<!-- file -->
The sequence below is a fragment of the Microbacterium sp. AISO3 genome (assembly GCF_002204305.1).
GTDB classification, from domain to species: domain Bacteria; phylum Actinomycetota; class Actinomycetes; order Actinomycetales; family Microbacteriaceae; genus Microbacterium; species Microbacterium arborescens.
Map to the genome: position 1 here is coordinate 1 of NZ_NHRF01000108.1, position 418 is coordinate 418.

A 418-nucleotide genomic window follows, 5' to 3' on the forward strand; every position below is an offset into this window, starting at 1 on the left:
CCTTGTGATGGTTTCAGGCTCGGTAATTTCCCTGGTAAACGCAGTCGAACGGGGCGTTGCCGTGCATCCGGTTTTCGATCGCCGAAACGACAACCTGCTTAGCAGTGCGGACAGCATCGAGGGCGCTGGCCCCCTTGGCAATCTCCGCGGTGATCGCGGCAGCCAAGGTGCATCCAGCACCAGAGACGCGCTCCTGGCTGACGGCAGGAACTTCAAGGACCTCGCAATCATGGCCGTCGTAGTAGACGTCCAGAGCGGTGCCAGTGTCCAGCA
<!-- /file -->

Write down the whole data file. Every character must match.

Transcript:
The sequence below is a fragment of the Microbacterium sp. AISO3 genome (assembly GCF_002204305.1).
GTDB classification, from domain to species: domain Bacteria; phylum Actinomycetota; class Actinomycetes; order Actinomycetales; family Microbacteriaceae; genus Microbacterium; species Microbacterium arborescens.
Map to the genome: position 1 here is coordinate 1 of NZ_NHRF01000108.1, position 418 is coordinate 418.

A 418-nucleotide genomic window follows, 5' to 3' on the forward strand; every position below is an offset into this window, starting at 1 on the left:
CCTTGTGATGGTTTCAGGCTCGGTAATTTCCCTGGTAAACGCAGTCGAACGGGGCGTTGCCGTGCATCCGGTTTTCGATCGCCGAAACGACAACCTGCTTAGCAGTGCGGACAGCATCGAGGGCGCTGGCCCCCTTGGCAATCTCCGCGGTGATCGCGGCAGCCAAGGTGCATCCAGCACCAGAGACGCGCTCCTGGCTGACGGCAGGAACTTCAAGGACCTCGCAATCATGGCCGTCGTAGTAGACGTCCAGAGCGGTGCCAGTGTCCAGCA